During this World Mission Month of October with its theme rom Isaiah - "Here I am, send me!" - I started to reflect about my own faith calling. Everyone's calling is unique.
And to put my story in perspective, I go back to a mission experience "after the call."
I was visiting a refugee camp north of Soroti in Uganda in Africa, which lies close to the South Sudan border. Poor personal hygiene and unclean living conditions are common in refugee camps, along with food and water insecurity. Many diseases thrive in these conditions, which often results in widespread episodes of death. Since death is such a regular occurrence in these refugee camps, burials are equally as common. Because the families of these deceased individuals are unable to make a trip back to their homeland for a proper burial, and with the excessive amount of deceased individuals and minimal space inside these camps, a “temporary camp” is designated as a burial ground.
During a time of significant loss of life it is often hard to appreciate here in the United States just how lucky we truly are to honor our loved ones by laying them to rest in a permanent location with a properly organized church service. Although this pandemic which we continue to battle did give us a glimpse of this experience. At that time in Uganda, pre-pandemic for me, I had a hard time processing how these survivors could properly grieve such a loss without a proper goodbye. The longer I spent with these people, the clearer it became to me. These survivors rely on their faith to help them overcome these hardships. This was a concept that I know very well. I learned throughout my time in the Ugandan refugee camps that the dedicated days of remembrance in the Catholic Church were especially important to these people. Again, this was a concept that sits very close to home.
October 31, more well known as Halloween, is quickly approaching. In Mexico, the Day of the Dead holiday is celebrated from October 31 to November 2. During this time, families in Mexico welcome back the souls of their deceased relatives for a celebration of their lives. Many cultures and religions have adopted similar traditions. We, as Roman Catholics, celebrate All Saints Day and All Souls Day. In old English the term “All Hallows” translates to “The Feast of the Saints.” Likewise, “Halloween” is translated to “The Eve of All Hallows,” making it the eve of All Saints Day. All Saints Day is celebrated on November 1; All Souls Day, November 2. These days are designated for prayer and remembrance for all of the saints and all of the souls of those who have died.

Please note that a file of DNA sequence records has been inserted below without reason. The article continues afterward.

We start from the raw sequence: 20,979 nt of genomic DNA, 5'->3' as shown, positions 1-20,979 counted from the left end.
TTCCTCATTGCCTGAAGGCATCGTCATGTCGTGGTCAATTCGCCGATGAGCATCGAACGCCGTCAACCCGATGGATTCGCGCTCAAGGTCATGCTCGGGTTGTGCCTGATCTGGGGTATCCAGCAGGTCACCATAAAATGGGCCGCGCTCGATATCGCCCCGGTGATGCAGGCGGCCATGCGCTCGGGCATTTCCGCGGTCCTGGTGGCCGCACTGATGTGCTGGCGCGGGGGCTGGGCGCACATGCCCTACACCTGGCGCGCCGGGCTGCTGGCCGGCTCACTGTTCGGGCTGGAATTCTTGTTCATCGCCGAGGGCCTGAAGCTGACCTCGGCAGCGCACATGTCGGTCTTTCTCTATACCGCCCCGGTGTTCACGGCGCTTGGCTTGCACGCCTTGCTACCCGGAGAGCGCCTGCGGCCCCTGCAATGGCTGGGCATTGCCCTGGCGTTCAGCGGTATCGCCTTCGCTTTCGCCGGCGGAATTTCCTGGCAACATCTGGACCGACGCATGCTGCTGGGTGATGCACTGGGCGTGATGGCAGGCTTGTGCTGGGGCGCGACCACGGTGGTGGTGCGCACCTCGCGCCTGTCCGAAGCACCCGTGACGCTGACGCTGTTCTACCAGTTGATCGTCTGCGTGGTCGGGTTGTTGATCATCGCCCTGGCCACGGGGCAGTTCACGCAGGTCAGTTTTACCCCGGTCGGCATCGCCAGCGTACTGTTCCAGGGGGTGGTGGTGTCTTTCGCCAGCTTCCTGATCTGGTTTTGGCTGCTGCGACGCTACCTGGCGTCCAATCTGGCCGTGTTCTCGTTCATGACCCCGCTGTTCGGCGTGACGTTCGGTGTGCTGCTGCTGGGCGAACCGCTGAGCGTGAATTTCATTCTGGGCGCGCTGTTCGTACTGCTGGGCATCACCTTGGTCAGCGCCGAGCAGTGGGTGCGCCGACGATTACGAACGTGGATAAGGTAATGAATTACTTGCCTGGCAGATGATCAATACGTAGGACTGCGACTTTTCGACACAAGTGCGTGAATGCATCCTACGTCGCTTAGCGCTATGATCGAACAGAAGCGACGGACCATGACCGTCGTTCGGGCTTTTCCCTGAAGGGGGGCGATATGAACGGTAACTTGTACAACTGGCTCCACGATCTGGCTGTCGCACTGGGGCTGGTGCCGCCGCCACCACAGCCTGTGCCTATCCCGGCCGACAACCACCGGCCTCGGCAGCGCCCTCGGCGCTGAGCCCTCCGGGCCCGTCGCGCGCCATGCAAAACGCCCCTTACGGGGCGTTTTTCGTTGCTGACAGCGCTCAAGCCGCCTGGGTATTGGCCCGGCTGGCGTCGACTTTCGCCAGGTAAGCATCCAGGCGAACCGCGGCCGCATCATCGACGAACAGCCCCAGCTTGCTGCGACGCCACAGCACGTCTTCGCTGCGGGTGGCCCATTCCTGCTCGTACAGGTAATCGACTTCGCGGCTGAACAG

These dates are particularly important to me. In fact, this is where my calling truly began, but I did not know it at the time. As I have mentioned in previous blogs, my mother passed away just a few months before I gave birth to my first and only child. I remember feeling as if I was not strong enough to survive such an extreme loss, and I was very uncertain of how to cope with the pain. Several weeks later, my daughter was born on November 1, making my first full day as a mother: All Souls Day. This was also the first All Souls Day with my mother deceased. Of course, at that time I had not been baptized into the Catholic Church, and so I was unaware of the significance – perhaps you’d even say irony – of these dates.
After the birth of my daughter I was struggling with the idea of celebrating a new life while mourning the loss of another. I tried many methods to cope with these feelings, but none gave me the feeling of peace and comfort that I felt when I walked into my first Sunday morning Mass in a Catholic Church. I did not recognize at first that this was the answer that I was looking for, but I remember the idea of being there just feeling “right.” So, I followed my gut feeling. Much to my surprise, my “gut feeling” was actually God’s calling. By following it, I found not only my home within the church community, but also my purpose in life as a missionary.
I share this story with you today for two reasons. First, in this World Mission Month, I encourage you to take a step back from the noise of the world around us and open your mind and heart to God’s call. We are all being called in some way and, more often than not, He is calling us when we are least expecting it. Second, with the month of November quickly approaching, take some time to remember and properly celebrate the lives of those we’ve loved and lost. Open our minds and hearts to remembering our deceased loved ones and what they did and said, and taught us, and how they loved us. I truly believe that my calling to enter the Catholic Church and become a missionary was one that came from both God – and my mother.
Listen for the Lord’s voice – He is calling every day. And every day, I continue to stand ready to respond, “Here I am, send me.”
“Hol(l)y Headlines!” ~ a bit of a play on words ~ is an "Extra! Extra! Read All About It" call to build missionary momentum as part of our ongoing effort to educate and motivate the next generation of the Catholic Church's missionaries. The blog's author, Holly Benner, is National Coordinator for the Missionary Childhood Association. She's also the mission education coordinator in her home Diocese of Allentown, Pennsylvania. She has a passion for the missions and experience in making mission real at the diocesan level. For 10 years, Holly traveled frequently to Africa as president of a faith-based non-profit that she founded, one focused on developing sustainable water resources among poor communities.
'Treats' For Halloween...
This year for Halloween, have the children in your lives "visit" children half a world away ~ with help from MISSIO. Learn about their needs and what "treats" you can supply to children and families in terms of prayers and sacrifices. Your support will assist the priests, religious Sisters and Brothers, and lay pastoral leaders who are reaching out with concrete help and uplifting hope.